Tuesday, March 18, 2008
Chicago's Shadow City
(Above: Descending into the secret tunnels underneath Chicago.)
Last night, I was flipping through the channels on my television when I chanced upon an episode of Cities of the Underworld on the History Channel. I love this program, despite the fact that I rarely learn anything new. But last night was different. I came away from the experience enlightened--and totally humbled. It just goes to show you that there's always something new to discover.
I've spent a fair amount of time in Chicago. In fact, my mother grew up there. But until last night, I had never heard about the vast network of tunnels that stretch under the Second City. After a day of searching the Internet, I've come to the conclusion that there hasn't been much written about them. Very few people seem to know they exist. Here's what I've discovered so far . . .
The underground tunnels link many of the buildings in a part of Chicago known as the Near South Side. Some say that they started out as a system for hauling coal in the early 20th century. However, during the Prohibition years, when alcohol was illegal in the United States, the tunnels became a center of activity for the gangs that virtually ran the city. The passages were used to smuggle liquor from speakeasy to speakeasy, but they also formed handy escape routes whenever the police stopped by for a visit. Eventually, subterranean rooms were even built to house gangsters' private parties.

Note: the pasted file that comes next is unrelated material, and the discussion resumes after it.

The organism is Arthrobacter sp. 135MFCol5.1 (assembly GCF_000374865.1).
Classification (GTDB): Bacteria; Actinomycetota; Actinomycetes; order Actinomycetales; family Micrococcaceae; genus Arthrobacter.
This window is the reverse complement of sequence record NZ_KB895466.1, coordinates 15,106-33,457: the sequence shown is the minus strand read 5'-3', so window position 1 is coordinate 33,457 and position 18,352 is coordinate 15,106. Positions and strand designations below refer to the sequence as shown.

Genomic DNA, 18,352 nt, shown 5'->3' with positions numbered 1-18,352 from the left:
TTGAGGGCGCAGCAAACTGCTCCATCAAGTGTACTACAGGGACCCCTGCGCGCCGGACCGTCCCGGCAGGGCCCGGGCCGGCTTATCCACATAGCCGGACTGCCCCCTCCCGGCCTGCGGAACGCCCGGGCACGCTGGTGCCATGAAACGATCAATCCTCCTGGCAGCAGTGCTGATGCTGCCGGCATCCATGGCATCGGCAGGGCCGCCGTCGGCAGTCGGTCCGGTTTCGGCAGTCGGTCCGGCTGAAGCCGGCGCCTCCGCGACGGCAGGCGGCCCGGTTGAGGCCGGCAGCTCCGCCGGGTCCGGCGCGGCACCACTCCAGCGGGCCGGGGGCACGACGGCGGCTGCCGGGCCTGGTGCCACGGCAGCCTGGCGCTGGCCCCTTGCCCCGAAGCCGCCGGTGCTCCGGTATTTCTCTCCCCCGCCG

A stretch of the old tunnels can be found under the famous jazz club, The Green Mill. Once owned by a colleague of Al Capone, the club was a favorite gangster hangout in the 1920s and 30s. You can read more about the tunnels underneath the building here and even see a video here.
I also learned that there's a long forgotten railroad under Chicago (shown below). Built in secret more than 100 years ago, it was intended to transport coal, mail, and other goods from building to building. (I'm still not sure how it is or is not connected to the tunnels mentioned above.) Though they've been out of use since 1959, the railroad tunnels still exist. In fact, you can still reach them through the basement of the Marshall Fields department store! Read more here.
If any of you have additional information about Chicago's underground, please be sure to send it this way!